June 10, 2014 - House Passes Conyers Amendment to Fully Fund Center to Combat Homelessness

Press Release

(WASHINGTON) – Late yesterday evening, the U.S. House of Representatives considered H.R. 4745, the “Transportation, Housing, and Urban Development Appropriations Act of 2015.” During consideration of the legislation, Congressman John Conyers, Jr. (D-Mich.) offered an amendment to fully fund the Homeless Data Analysis Project (HDAP). The HDAP is the federal government’s leading center for data collection and dissemination of best practices for combating homelessness. This program has been located within the U.S. Department of Housing and Urban Development (HUD) since 2001. Despite initial reservations by conservative Members, the U.S. House of Representatives approved the amendment unanimously. After the amendment was adopted, Representative Conyers issued the following statement:

“In the aftermath of the nationwide housing crisis of 2008, millions of Americans lost their homes through no fault of their own. In the worst cases - yet regrettably all too often - these struggling individuals wound up in shelters or found themselves living on the streets. It is unthinkable that more than a million people struggle with the scourge of homelessness in the world’s most prosperous nation. In an effort to help repair this shameful state, I offered an amendment - unanimously approved by the House of Representatives - that fully funds the Homeless Data Analysis Project (HDAP). This vote was a win for America’s most vulnerable people, and an acknowledgment by Congress that homelessness is not only corrosive to individual lives but also to our national character,” said Conyers.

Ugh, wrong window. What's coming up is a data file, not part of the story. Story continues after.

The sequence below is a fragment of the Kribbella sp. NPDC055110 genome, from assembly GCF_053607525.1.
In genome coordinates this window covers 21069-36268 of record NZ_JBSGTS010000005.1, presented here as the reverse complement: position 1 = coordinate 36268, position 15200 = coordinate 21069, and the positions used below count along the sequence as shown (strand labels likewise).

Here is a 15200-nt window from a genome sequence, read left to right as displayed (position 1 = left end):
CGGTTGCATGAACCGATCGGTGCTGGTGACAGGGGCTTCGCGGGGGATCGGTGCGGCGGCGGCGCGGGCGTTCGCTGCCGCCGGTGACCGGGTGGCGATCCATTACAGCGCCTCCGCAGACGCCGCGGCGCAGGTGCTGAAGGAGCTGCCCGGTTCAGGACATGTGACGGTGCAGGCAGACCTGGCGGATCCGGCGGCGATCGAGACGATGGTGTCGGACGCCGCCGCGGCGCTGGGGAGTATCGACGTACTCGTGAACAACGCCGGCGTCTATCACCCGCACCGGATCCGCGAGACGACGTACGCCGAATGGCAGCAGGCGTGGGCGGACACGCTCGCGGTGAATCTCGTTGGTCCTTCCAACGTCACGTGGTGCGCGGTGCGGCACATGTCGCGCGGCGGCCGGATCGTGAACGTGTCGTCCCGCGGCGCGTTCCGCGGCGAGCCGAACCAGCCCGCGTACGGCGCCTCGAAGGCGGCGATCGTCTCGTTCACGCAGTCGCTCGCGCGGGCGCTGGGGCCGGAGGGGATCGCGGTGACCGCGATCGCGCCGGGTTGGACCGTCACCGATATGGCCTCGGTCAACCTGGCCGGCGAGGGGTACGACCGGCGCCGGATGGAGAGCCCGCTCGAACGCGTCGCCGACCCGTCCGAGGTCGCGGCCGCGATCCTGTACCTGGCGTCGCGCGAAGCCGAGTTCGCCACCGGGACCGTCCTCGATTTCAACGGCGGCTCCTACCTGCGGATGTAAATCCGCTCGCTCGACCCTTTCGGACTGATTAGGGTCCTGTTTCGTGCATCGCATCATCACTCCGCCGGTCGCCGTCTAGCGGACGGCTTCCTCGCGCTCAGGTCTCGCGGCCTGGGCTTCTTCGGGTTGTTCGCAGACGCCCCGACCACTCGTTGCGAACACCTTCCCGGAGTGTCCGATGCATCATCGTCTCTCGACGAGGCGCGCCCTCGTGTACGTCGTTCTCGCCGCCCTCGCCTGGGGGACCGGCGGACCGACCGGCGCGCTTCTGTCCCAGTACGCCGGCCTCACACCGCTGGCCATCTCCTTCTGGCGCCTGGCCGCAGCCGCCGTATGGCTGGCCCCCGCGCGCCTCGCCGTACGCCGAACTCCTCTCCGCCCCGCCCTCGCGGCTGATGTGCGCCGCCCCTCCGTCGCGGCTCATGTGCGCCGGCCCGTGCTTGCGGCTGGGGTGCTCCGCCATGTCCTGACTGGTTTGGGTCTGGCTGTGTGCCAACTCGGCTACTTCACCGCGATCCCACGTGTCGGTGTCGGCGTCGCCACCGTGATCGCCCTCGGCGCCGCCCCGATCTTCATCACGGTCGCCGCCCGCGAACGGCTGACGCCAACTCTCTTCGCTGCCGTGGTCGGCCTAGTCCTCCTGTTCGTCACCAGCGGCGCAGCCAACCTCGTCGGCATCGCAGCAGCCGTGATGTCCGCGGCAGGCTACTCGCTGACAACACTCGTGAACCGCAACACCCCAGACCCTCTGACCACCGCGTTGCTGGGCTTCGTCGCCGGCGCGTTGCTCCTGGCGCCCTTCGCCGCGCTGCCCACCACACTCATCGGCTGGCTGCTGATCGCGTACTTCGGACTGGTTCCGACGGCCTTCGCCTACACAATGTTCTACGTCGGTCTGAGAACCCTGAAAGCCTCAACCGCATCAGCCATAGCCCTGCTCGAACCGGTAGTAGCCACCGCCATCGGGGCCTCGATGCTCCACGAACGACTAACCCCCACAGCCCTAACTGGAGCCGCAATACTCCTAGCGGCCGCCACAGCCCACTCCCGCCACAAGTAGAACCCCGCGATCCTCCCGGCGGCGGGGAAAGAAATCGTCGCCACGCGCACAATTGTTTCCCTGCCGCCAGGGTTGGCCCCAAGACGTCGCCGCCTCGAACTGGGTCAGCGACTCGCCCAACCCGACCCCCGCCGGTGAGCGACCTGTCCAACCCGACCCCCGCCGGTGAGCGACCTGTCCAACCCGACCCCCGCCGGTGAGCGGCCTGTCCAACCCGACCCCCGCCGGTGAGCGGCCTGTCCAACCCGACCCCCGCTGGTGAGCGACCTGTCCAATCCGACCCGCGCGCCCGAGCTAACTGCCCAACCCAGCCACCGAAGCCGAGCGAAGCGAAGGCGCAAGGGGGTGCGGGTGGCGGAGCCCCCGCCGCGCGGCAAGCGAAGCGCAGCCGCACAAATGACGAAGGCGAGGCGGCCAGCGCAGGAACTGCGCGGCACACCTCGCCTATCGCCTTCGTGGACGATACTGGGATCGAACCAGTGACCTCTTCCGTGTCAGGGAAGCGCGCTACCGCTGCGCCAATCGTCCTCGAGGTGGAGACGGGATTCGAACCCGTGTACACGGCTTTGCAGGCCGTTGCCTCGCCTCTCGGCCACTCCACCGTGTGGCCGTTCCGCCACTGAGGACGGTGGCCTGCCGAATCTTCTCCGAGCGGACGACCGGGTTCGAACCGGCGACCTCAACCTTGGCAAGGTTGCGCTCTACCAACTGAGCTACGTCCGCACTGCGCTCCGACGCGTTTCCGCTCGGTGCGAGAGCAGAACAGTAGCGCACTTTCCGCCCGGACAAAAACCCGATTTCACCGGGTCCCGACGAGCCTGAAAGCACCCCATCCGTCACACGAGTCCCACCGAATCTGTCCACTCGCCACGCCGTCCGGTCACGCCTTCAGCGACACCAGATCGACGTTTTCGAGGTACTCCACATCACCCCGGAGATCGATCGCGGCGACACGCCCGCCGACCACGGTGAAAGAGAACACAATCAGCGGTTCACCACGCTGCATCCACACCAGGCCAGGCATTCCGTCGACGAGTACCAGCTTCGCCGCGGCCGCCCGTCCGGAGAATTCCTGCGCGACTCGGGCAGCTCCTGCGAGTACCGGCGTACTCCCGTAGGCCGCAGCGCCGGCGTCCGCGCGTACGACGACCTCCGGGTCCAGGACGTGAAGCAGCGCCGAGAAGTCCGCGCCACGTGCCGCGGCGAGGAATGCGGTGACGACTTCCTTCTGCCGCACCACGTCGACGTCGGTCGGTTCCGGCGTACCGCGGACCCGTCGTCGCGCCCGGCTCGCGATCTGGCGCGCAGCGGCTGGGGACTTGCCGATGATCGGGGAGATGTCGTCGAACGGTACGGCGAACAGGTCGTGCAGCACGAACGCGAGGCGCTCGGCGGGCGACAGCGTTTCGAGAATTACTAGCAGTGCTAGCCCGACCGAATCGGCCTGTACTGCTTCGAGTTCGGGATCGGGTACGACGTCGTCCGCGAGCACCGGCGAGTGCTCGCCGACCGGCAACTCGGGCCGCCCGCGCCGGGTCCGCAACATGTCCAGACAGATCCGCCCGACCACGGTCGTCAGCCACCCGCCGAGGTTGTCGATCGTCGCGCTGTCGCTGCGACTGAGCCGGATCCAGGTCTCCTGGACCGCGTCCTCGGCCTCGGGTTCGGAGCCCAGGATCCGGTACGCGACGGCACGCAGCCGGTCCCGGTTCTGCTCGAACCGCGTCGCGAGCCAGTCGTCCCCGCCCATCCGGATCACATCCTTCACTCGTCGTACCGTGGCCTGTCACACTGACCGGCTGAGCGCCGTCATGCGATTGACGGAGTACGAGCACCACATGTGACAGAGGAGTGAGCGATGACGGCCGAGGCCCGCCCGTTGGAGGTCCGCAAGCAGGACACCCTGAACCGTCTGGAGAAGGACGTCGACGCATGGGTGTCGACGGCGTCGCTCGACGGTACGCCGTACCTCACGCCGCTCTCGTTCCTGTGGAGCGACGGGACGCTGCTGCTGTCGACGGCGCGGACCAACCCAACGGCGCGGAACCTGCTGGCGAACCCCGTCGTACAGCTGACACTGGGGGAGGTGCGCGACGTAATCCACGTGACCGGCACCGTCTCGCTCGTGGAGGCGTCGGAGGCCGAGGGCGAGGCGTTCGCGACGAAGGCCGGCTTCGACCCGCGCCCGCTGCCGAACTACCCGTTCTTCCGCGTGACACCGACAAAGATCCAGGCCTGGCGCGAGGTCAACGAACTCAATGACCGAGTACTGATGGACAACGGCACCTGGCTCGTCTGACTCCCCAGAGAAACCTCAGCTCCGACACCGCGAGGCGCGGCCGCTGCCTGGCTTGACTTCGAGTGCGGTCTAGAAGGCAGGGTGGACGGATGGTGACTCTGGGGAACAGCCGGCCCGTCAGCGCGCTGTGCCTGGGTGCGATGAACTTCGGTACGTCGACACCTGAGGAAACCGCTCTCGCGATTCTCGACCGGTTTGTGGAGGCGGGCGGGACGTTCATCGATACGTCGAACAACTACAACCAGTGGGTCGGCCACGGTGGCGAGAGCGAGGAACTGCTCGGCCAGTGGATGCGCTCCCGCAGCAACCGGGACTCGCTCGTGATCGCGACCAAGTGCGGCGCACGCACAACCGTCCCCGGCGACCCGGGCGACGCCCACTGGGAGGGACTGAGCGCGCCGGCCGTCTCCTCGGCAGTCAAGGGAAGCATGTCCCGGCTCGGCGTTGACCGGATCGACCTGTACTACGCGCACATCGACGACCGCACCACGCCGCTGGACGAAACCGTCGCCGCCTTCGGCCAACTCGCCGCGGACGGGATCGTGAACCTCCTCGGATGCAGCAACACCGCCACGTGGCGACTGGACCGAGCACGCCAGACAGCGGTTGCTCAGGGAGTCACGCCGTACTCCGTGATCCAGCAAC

“In 2001, Congress directed the Department of Housing and Urban Development (HUD) to ‘take the lead on data collection’ on homelessness, the result of which was the HDAP. This program provides critical resources to communities to improve data collection, reporting, and integration of data collection efforts with other federal funding streams. Over the past decade, this project has allowed HUD and other agencies to move away from using largely anecdotal and often inconsistent evidence to using quality data for policy decisions. Better data means better outcomes for the most vulnerable Americans.

“With more than 19,000 individuals - including nearly 4,000 children - homeless in the Detroit area at some point over the course of a year, we have a moral obligation to act. By fully funding homeless assistance grants, and data coordination programs to wisely administer such funding, we can help make the dream of ending homelessness a reality.” 

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